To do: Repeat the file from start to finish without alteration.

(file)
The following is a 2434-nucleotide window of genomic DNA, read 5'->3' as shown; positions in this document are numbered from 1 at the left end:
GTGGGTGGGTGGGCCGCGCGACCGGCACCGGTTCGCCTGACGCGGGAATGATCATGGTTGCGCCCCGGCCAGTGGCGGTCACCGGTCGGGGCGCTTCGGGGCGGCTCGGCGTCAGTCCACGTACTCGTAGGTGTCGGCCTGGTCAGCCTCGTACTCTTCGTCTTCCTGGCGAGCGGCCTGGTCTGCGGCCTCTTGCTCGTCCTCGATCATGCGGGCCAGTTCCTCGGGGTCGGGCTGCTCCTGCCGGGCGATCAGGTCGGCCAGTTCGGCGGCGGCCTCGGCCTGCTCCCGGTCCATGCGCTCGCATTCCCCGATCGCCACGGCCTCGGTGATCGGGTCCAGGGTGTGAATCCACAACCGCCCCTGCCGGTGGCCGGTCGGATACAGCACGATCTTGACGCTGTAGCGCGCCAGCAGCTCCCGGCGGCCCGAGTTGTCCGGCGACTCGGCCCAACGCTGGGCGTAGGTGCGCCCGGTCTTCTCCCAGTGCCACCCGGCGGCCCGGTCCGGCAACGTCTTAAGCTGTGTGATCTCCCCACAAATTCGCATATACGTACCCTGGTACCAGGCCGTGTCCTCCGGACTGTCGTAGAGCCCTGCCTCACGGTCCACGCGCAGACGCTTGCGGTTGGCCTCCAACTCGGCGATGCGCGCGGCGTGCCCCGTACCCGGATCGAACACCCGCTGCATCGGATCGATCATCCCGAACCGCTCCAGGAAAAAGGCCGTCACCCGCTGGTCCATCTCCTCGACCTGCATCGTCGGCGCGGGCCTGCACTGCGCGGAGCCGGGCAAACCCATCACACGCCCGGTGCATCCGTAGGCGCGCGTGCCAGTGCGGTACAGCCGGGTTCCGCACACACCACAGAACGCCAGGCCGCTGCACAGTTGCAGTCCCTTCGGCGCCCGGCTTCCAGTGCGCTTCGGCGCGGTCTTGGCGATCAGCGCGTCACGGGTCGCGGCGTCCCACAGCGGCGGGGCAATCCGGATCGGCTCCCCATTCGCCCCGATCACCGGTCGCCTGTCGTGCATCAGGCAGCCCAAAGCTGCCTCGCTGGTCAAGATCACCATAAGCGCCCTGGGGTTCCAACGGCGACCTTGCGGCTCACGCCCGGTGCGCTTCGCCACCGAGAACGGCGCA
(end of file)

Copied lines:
The following is a 2434-nucleotide window of genomic DNA, read 5'->3' as shown; positions in this document are numbered from 1 at the left end:
GTGGGTGGGTGGGCCGCGCGACCGGCACCGGTTCGCCTGACGCGGGAATGATCATGGTTGCGCCCCGGCCAGTGGCGGTCACCGGTCGGGGCGCTTCGGGGCGGCTCGGCGTCAGTCCACGTACTCGTAGGTGTCGGCCTGGTCAGCCTCGTACTCTTCGTCTTCCTGGCGAGCGGCCTGGTCTGCGGCCTCTTGCTCGTCCTCGATCATGCGGGCCAGTTCCTCGGGGTCGGGCTGCTCCTGCCGGGCGATCAGGTCGGCCAGTTCGGCGGCGGCCTCGGCCTGCTCCCGGTCCATGCGCTCGCATTCCCCGATCGCCACGGCCTCGGTGATCGGGTCCAGGGTGTGAATCCACAACCGCCCCTGCCGGTGGCCGGTCGGATACAGCACGATCTTGACGCTGTAGCGCGCCAGCAGCTCCCGGCGGCCCGAGTTGTCCGGCGACTCGGCCCAACGCTGGGCGTAGGTGCGCCCGGTCTTCTCCCAGTGCCACCCGGCGGCCCGGTCCGGCAACGTCTTAAGCTGTGTGATCTCCCCACAAATTCGCATATACGTACCCTGGTACCAGGCCGTGTCCTCCGGACTGTCGTAGAGCCCTGCCTCACGGTCCACGCGCAGACGCTTGCGGTTGGCCTCCAACTCGGCGATGCGCGCGGCGTGCCCCGTACCCGGATCGAACACCCGCTGCATCGGATCGATCATCCCGAACCGCTCCAGGAAAAAGGCCGTCACCCGCTGGTCCATCTCCTCGACCTGCATCGTCGGCGCGGGCCTGCACTGCGCGGAGCCGGGCAAACCCATCACACGCCCGGTGCATCCGTAGGCGCGCGTGCCAGTGCGGTACAGCCGGGTTCCGCACACACCACAGAACGCCAGGCCGCTGCACAGTTGCAGTCCCTTCGGCGCCCGGCTTCCAGTGCGCTTCGGCGCGGTCTTGGCGATCAGCGCGTCACGGGTCGCGGCGTCCCACAGCGGCGGGGCAATCCGGATCGGCTCCCCATTCGCCCCGATCACCGGTCGCCTGTCGTGCATCAGGCAGCCCAAAGCTGCCTCGCTGGTCAAGATCACCATAAGCGCCCTGGGGTTCCAACGGCGACCTTGCGGCTCACGCCCGGTGCGCTTCGCCACCGAGAACGGCGCA